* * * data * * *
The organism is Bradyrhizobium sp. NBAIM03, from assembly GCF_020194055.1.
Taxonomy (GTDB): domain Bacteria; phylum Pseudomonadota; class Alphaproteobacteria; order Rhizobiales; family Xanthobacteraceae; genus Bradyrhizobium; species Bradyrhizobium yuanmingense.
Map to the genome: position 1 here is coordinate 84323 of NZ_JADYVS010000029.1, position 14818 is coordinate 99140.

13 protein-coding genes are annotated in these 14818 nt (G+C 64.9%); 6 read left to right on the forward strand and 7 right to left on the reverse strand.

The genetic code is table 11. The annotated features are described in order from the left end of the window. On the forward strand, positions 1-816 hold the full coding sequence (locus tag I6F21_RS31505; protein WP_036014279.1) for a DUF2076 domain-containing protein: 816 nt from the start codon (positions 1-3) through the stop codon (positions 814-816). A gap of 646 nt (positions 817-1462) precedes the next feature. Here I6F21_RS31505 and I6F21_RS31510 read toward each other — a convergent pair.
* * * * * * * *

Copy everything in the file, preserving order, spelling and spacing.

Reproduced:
The organism is Bradyrhizobium sp. NBAIM03, from assembly GCF_020194055.1.
Taxonomy (GTDB): domain Bacteria; phylum Pseudomonadota; class Alphaproteobacteria; order Rhizobiales; family Xanthobacteraceae; genus Bradyrhizobium; species Bradyrhizobium yuanmingense.
Map to the genome: position 1 here is coordinate 84323 of NZ_JADYVS010000029.1, position 14818 is coordinate 99140.

13 protein-coding genes are annotated in these 14818 nt (G+C 64.9%); 6 read left to right on the forward strand and 7 right to left on the reverse strand.

The genetic code is table 11. The annotated features are described in order from the left end of the window. On the forward strand, positions 1-816 hold the full coding sequence (locus tag I6F21_RS31505; protein WP_036014279.1) for a DUF2076 domain-containing protein: 816 nt from the start codon (positions 1-3) through the stop codon (positions 814-816). A gap of 646 nt (positions 817-1462) precedes the next feature. Here I6F21_RS31505 and I6F21_RS31510 read toward each other — a convergent pair.